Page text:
I am only up to chapter two, but here are some factoids that tickled my fancy so far:

Victorians are responsible for: Fax machine, junk mail (via telegram), mass-produced porn, DIY, feminism, plastic, fish and chips, sex ads, spin-doctoring, heated curling tongs and much much more. 

Much of what we believe to be widespread common belief during the Victorian era has come from books published at the time. It would be like taking The Rules, and and saying that everyone alive during this period viewed relationships in this way. Can we really use self help books and sex manuals to judge a whole society?

Chapter One is titled 'The Sensation Seekers' and focuses on the Victorians love of excitement, risk and spectacle. It delves into the life and career of Blondin (born 1824) who infamously walked across a wire over Niagra Falls. He didn't just cross it.....he went onto crossing it with a wheelbarrow, with a man over on his back, blindfolded, on a bicycle and dressed in costume. Oh and he also put a lion into the barrow once too.

Chapter Two is 'The First Picture Show' which talks about the birth of film. Modern myth tells us that when the first film of a steam train in 1895 it resulted in fainting, screaming and a mass fleeing of the cinema. Matthew Sweet challenges this with some pretty rational arguments against it! The Victorians were used to 'magic', surprises and excitement in much the way we are. We didn't scream when the first 3D film came out did we?

Between 1896 and 1915 there were 56 film adaption of Dickens, 21 based on novels of Edward Bulwer-Lytton, 17of Rip Van Winkle, 6 Jane Eyres, 10 Uncle Tom Cabins........

In the chapter he includes some directions to find nudges to our Victorian film past on the buildings that surround us....a film buff would love to follow his little tour!

My final factoid for the day.......apparently Oscar Wilde was (sexually) a fairly typical Victorian man.

Can't wait to keep reading! Do let me know if you buy the book and read it too!



My Little Retro Home


I have a little flat, so space is quie tight. You have to be a bit creative in making it look nice when you are limited in your display space.

This little random shelf is in my kitchen, and is above the fridge. It now is a little vintage display space, which makes my little kitchen feel like mine!


My bathroom is also quite compact, and I have used bright turquoise and pink to make it bright (Vegas Flamingo is my inspiration). As there isn't much space, I decided to use the actual toilet as display space. I actually love having these vintage cats there! They are super kitsch.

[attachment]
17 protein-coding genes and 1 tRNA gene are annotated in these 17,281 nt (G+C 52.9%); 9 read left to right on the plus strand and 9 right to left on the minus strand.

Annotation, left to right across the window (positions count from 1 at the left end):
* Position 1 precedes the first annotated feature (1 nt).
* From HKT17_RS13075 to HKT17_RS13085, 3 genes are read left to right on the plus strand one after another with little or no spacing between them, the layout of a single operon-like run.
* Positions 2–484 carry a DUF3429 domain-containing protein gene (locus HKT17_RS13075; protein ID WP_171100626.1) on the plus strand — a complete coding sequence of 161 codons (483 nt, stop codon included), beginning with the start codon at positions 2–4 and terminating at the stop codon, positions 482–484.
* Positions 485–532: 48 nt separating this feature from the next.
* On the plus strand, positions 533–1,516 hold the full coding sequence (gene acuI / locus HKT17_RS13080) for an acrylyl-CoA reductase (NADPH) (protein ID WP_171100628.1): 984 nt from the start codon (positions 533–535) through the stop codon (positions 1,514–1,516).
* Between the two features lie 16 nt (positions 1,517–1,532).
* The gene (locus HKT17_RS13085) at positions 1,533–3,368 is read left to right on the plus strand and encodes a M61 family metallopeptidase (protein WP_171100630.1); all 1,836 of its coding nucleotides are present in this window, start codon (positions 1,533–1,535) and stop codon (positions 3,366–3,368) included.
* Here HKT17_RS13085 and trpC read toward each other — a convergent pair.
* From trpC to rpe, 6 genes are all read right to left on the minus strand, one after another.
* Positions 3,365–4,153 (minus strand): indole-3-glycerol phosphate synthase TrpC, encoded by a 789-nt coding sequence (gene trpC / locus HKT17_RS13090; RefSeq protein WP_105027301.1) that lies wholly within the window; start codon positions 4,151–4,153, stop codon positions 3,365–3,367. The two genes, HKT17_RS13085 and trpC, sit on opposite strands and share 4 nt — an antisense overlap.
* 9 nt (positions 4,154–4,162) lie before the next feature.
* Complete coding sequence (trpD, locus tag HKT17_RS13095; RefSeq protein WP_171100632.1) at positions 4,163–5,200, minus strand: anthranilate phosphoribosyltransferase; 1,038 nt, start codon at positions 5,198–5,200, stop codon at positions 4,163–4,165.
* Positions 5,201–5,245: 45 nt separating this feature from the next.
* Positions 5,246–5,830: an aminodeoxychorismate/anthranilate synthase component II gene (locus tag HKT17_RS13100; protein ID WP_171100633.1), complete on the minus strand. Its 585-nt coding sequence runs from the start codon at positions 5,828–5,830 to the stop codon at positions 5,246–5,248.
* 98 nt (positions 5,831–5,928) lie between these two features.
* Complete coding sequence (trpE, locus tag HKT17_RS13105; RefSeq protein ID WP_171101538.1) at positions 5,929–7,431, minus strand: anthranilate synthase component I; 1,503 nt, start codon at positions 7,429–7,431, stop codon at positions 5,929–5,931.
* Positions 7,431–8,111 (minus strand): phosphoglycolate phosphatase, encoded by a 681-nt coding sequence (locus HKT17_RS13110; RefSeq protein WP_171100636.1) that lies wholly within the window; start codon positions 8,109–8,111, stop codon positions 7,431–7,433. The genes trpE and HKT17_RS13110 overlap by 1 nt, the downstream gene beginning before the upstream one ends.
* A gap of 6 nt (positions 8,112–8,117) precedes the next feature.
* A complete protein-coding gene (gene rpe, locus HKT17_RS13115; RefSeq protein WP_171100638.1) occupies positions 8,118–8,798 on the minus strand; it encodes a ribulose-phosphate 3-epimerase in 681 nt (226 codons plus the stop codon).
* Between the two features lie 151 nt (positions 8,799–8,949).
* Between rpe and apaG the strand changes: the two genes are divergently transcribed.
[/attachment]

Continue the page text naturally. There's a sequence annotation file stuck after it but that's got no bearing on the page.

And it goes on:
The cats are actually my Grandad's (you can see photos of my grandad in the 1940s here). I chose them from his house after he died. I believe I was ten years old. I'm quite impressed by my taste as a young child! They used to live on his gas fire.

My final little glimpse of my flat isn't retro or vintage, but has been something I've wanted to do for ages! I'm an ex-librarian, and in my library I used colour coding regularly when arranging and displaying books. Now I finally have colour coded book shelves! Yey!


My Grandma in the 1930s, and other vintage women and weddings

This is my Grandma Kay, in 1943, during the war, at Kew Gardens. I love her jacket. She was aged about 26.

 This is a wedding, where my Grandma is a bridesmaid (she is the main bridesmaid you can see). Date unknown.





These must have been close friends, but we don't know who they are. No date either.


This lovely lady on the right is also an unknown, but was fixed in the album, so obviously was well-thought of by my Grandad. Her poodle hair is awesome.









Here is another one, stuck in the album, but don't know who she is.


There are lots of other photos of my Grandparents in the 1930s and 1940s in my previous posts.

My Grandparents in 1930s/40s - fabulous vintage photos of my family

I have previously posted about my collection of vintage photos of my family and my Grandad's experience of World War II but had to rely on using a camera to take photos of photos.

I have just fixed the scanner, and so have been scanning some photos in. Most are different from the previous photos I posted, but some may well overlap. The quality is much better though.

Here are a selection I have scanned tonight.

 This is my Grandad Doug and his mother Harriet. I guess this is about 1918. He was born in 1917.

 We think this is my Grandad Doug in the boat. It has a lovely message on back but no date.

This photo is from 1932, making my Grandma about 19 (in the middle) and my Grandad about 15 (on the right). It was a church camp they regularly attended, and many of the pictures are of them mucking about and dressing up.


Here is Doug aged 15, and his older brother Harry (on the right).


This is one of my favourites of my Grandma Kay - she is in the white beret and the cup. This is at the camp in 1933. A group of teenagers hanging out having a laugh. My Grandad is hidden behind hhe front girl.





I so wish this picture had survived in better quality. It is both my Grandad Doug and his Brother Harry striding down a 1930s street. There is no exact date.




Going through these albums, now I have no Grandparents to ask, really creates a feeling of connection to the past. Fascinating.